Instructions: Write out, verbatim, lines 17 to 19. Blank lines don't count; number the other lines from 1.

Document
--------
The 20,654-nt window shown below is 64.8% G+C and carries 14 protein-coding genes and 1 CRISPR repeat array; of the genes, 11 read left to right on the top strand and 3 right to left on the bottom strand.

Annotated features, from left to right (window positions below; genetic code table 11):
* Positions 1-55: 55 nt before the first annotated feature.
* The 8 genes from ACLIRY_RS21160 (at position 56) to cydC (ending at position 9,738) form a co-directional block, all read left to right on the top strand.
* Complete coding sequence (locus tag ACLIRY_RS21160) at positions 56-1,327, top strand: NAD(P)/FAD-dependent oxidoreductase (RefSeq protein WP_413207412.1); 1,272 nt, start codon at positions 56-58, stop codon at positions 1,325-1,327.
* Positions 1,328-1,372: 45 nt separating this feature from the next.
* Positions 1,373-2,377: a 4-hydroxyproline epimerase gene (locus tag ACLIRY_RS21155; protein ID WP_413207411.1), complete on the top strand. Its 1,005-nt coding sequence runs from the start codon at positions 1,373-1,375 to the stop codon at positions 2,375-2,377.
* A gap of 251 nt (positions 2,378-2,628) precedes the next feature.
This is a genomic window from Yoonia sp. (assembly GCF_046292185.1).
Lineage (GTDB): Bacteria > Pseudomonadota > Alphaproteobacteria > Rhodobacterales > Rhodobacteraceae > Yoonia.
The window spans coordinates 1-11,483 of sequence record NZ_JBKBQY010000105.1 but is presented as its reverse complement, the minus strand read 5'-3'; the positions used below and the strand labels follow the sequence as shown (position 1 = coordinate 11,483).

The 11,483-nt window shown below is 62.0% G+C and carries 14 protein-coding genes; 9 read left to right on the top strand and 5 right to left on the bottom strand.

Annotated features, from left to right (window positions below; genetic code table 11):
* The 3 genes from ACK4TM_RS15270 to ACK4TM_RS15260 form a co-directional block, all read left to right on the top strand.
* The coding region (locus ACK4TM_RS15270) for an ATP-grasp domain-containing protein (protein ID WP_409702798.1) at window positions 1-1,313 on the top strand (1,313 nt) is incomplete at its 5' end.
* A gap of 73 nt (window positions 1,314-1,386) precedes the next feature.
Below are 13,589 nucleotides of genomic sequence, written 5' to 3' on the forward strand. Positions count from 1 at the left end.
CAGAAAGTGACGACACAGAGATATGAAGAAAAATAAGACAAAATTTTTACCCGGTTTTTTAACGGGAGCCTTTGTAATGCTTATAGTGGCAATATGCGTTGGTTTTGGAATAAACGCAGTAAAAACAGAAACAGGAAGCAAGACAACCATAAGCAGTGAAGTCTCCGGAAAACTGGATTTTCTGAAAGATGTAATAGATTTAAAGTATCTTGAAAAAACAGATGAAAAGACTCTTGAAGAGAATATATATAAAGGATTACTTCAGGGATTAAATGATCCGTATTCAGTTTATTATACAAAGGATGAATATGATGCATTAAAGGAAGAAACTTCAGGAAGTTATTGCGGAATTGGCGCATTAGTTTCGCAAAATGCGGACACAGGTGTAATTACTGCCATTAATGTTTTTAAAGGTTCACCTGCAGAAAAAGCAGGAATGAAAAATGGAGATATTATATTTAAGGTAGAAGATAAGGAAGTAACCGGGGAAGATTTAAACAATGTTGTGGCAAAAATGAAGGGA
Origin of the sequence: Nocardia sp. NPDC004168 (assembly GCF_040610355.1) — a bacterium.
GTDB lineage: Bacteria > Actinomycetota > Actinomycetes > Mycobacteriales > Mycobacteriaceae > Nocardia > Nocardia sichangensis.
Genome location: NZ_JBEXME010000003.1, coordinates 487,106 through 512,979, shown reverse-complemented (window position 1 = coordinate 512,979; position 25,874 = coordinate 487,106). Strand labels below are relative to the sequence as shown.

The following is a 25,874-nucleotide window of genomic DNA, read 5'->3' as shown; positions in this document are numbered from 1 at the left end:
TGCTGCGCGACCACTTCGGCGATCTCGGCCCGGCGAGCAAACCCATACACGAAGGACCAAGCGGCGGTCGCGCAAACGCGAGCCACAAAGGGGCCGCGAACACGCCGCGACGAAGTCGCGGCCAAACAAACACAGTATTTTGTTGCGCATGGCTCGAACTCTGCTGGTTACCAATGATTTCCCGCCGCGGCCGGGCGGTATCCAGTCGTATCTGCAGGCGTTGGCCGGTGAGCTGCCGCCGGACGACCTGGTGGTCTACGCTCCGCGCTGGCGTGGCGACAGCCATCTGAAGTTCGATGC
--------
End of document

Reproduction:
Below are 13,589 nucleotides of genomic sequence, written 5' to 3' on the forward strand. Positions count from 1 at the left end.
CAGAAAGTGACGACACAGAGATATGAAGAAAAATAAGACAAAATTTTTACCCGGTTTTTTAACGGGAGCCTTTGTAATGCTTATAGTGGCAATATGCGTTGGTTTTGGAATAAACGCAGTAAAAACAGAAACAGGAAGCAAGACAACCATAAGCAGTGAAGTCTCCGGAAAACTGGATTTTCTGAAAGATGTAATAGATTTAAAGTATCTTGAAAAAACAGATGAAAAGACTCTTGAAGAGAATATATATAAAGGATTACTTCAGGGATTAAATGATCCGTATTCAGTTTATTATACAAAGGATGAATATGATGCATTAAAGGAAGAAACTTCAGGAAGTTATTGCGGAATTGGCGCATTAGTTTCGCAAAATGCGGACACAGGTGTAATTACTGCCATTAATGTTTTTAAAGGTTCACCTGCAGAAAAAGCAGGAATGAAAAATGGAGATATTATATTTAAGGTAGAAGATAAGGAAGTAACCGGGGAAGATTTAAACAATGTTGTGGCAAAAATGAAGGGA
Origin of the sequence: Nocardia sp. NPDC004168 (assembly GCF_040610355.1) — a bacterium.